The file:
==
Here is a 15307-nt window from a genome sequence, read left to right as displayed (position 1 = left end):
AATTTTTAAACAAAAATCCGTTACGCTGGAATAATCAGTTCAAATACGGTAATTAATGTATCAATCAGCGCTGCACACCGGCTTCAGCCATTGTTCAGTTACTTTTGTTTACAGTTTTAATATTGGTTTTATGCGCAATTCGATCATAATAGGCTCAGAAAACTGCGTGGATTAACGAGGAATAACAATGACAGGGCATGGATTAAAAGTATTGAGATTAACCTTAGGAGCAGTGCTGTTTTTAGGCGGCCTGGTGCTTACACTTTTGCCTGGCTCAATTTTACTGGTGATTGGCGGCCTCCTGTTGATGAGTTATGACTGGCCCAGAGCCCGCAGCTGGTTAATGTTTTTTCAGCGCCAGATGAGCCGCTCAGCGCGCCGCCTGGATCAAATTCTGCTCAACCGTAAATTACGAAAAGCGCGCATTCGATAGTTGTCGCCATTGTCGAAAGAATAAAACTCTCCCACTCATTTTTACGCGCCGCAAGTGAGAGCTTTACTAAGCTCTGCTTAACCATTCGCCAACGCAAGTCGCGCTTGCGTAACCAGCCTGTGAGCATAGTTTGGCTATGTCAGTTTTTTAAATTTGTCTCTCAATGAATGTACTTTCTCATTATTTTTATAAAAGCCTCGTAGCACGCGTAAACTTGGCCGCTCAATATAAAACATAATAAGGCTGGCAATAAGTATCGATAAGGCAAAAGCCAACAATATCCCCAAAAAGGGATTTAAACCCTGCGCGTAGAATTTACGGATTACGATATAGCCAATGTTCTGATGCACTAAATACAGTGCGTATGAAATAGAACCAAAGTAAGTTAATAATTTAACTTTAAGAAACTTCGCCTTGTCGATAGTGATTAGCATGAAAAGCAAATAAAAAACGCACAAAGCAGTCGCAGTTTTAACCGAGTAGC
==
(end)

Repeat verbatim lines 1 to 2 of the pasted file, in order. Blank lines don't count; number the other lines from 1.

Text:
Here is a 15307-nt window from a genome sequence, read left to right as displayed (position 1 = left end):
AATTTTTAAACAAAAATCCGTTACGCTGGAATAATCAGTTCAAATACGGTAATTAATGTATCAATCAGCGCTGCACACCGGCTTCAGCCATTGTTCAGTTACTTTTGTTTACAGTTTTAATATTGGTTTTATGCGCAATTCGATCATAATAGGCTCAGAAAACTGCGTGGATTAACGAGGAATAACAATGACAGGGCATGGATTAAAAGTATTGAGATTAACCTTAGGAGCAGTGCTGTTTTTAGGCGGCCTGGTGCTTACACTTTTGCCTGGCTCAATTTTACTGGTGATTGGCGGCCTCCTGTTGATGAGTTATGACTGGCCCAGAGCCCGCAGCTGGTTAATGTTTTTTCAGCGCCAGATGAGCCGCTCAGCGCGCCGCCTGGATCAAATTCTGCTCAACCGTAAATTACGAAAAGCGCGCATTCGATAGTTGTCGCCATTGTCGAAAGAATAAAACTCTCCCACTCATTTTTACGCGCCGCAAGTGAGAGCTTTACTAAGCTCTGCTTAACCATTCGCCAACGCAAGTCGCGCTTGCGTAACCAGCCTGTGAGCATAGTTTGGCTATGTCAGTTTTTTAAATTTGTCTCTCAATGAATGTACTTTCTCATTATTTTTATAAAAGCCTCGTAGCACGCGTAAACTTGGCCGCTCAATATAAAACATAATAAGGCTGGCAATAAGTATCGATAAGGCAAAAGCCAACAATATCCCCAAAAAGGGATTTAAACCCTGCGCGTAGAATTTACGGATTACGATATAGCCAATGTTCTGATGCACTAAATACAGTGCGTATGAAATAGAACCAAAGTAAGTTAATAATTTAACTTTAAGAAACTTCGCCTTGTCGATAGTGATTAGCATGAAAAGCAAATAAAAAACGCACAAAGCAGTCGCAGTTTTAACCGAGTAGC